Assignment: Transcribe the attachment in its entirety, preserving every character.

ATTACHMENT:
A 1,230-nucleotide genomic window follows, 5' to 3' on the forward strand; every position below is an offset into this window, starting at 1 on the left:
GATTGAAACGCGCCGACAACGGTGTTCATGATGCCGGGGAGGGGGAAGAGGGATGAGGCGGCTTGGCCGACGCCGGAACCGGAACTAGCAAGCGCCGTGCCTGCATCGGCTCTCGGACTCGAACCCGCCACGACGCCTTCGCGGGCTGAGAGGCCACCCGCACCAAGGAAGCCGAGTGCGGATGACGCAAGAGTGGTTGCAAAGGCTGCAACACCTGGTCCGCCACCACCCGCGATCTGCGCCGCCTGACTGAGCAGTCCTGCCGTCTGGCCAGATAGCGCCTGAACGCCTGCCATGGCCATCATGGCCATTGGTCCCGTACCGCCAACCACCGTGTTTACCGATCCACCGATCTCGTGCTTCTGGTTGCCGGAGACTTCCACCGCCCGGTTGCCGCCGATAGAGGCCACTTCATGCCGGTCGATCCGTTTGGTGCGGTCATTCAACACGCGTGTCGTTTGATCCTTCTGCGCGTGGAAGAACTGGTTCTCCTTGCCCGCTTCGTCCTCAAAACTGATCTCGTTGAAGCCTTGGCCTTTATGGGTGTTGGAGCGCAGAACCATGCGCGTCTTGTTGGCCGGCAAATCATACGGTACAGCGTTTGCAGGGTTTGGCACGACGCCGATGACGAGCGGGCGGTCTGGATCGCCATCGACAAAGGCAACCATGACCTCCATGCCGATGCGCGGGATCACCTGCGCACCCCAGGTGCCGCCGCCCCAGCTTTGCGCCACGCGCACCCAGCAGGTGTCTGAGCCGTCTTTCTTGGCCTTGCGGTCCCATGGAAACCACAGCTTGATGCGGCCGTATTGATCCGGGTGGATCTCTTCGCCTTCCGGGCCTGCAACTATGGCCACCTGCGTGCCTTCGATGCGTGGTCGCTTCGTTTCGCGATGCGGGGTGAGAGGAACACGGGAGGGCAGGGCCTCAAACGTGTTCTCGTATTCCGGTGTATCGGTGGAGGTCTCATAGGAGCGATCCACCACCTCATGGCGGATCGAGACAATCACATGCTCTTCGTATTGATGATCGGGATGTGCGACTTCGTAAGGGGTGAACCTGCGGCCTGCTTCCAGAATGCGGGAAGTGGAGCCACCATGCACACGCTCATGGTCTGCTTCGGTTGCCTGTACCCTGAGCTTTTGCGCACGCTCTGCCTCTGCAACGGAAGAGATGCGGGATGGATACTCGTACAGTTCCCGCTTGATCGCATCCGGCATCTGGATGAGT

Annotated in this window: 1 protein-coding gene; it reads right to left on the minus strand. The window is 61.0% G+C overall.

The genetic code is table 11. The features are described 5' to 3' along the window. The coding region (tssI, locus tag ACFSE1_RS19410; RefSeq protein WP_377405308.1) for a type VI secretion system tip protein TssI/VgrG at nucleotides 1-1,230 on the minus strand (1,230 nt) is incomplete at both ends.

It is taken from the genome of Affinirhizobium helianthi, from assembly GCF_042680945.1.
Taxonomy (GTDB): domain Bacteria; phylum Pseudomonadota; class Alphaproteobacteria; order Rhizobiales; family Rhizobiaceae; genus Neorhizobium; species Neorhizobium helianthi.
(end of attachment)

A 1,230-nucleotide genomic window follows, 5' to 3' on the forward strand; every position below is an offset into this window, starting at 1 on the left:
GATTGAAACGCGCCGACAACGGTGTTCATGATGCCGGGGAGGGGGAAGAGGGATGAGGCGGCTTGGCCGACGCCGGAACCGGAACTAGCAAGCGCCGTGCCTGCATCGGCTCTCGGACTCGAACCCGCCACGACGCCTTCGCGGGCTGAGAGGCCACCCGCACCAAGGAAGCCGAGTGCGGATGACGCAAGAGTGGTTGCAAAGGCTGCAACACCTGGTCCGCCACCACCCGCGATCTGCGCCGCCTGACTGAGCAGTCCTGCCGTCTGGCCAGATAGCGCCTGAACGCCTGCCATGGCCATCATGGCCATTGGTCCCGTACCGCCAACCACCGTGTTTACCGATCCACCGATCTCGTGCTTCTGGTTGCCGGAGACTTCCACCGCCCGGTTGCCGCCGATAGAGGCCACTTCATGCCGGTCGATCCGTTTGGTGCGGTCATTCAACACGCGTGTCGTTTGATCCTTCTGCGCGTGGAAGAACTGGTTCTCCTTGCCCGCTTCGTCCTCAAAACTGATCTCGTTGAAGCCTTGGCCTTTATGGGTGTTGGAGCGCAGAACCATGCGCGTCTTGTTGGCCGGCAAATCATACGGTACAGCGTTTGCAGGGTTTGGCACGACGCCGATGACGAGCGGGCGGTCTGGATCGCCATCGACAAAGGCAACCATGACCTCCATGCCGATGCGCGGGATCACCTGCGCACCCCAGGTGCCGCCGCCCCAGCTTTGCGCCACGCGCACCCAGCAGGTGTCTGAGCCGTCTTTCTTGGCCTTGCGGTCCCATGGAAACCACAGCTTGATGCGGCCGTATTGATCCGGGTGGATCTCTTCGCCTTCCGGGCCTGCAACTATGGCCACCTGCGTGCCTTCGATGCGTGGTCGCTTCGTTTCGCGATGCGGGGTGAGAGGAACACGGGAGGGCAGGGCCTCAAACGTGTTCTCGTATTCCGGTGTATCGGTGGAGGTCTCATAGGAGCGATCCACCACCTCATGGCGGATCGAGACAATCACATGCTCTTCGTATTGATGATCGGGATGTGCGACTTCGTAAGGGGTGAACCTGCGGCCTGCTTCCAGAATGCGGGAAGTGGAGCCACCATGCACACGCTCATGGTCTGCTTCGGTTGCCTGTACCCTGAGCTTTTGCGCACGCTCTGCCTCTGCAACGGAAGAGATGCGGGATGGATACTCGTACAGTTCCCGCTTGATCGCATCCGGCATCTGGATGAGT

Annotated in this window: 1 protein-coding gene; it reads right to left on the minus strand. The window is 61.0% G+C overall.

The genetic code is table 11. The features are described 5' to 3' along the window. The coding region (tssI, locus tag ACFSE1_RS19410; RefSeq protein WP_377405308.1) for a type VI secretion system tip protein TssI/VgrG at nucleotides 1-1,230 on the minus strand (1,230 nt) is incomplete at both ends.

It is taken from the genome of Affinirhizobium helianthi, from assembly GCF_042680945.1.
Taxonomy (GTDB): domain Bacteria; phylum Pseudomonadota; class Alphaproteobacteria; order Rhizobiales; family Rhizobiaceae; genus Neorhizobium; species Neorhizobium helianthi.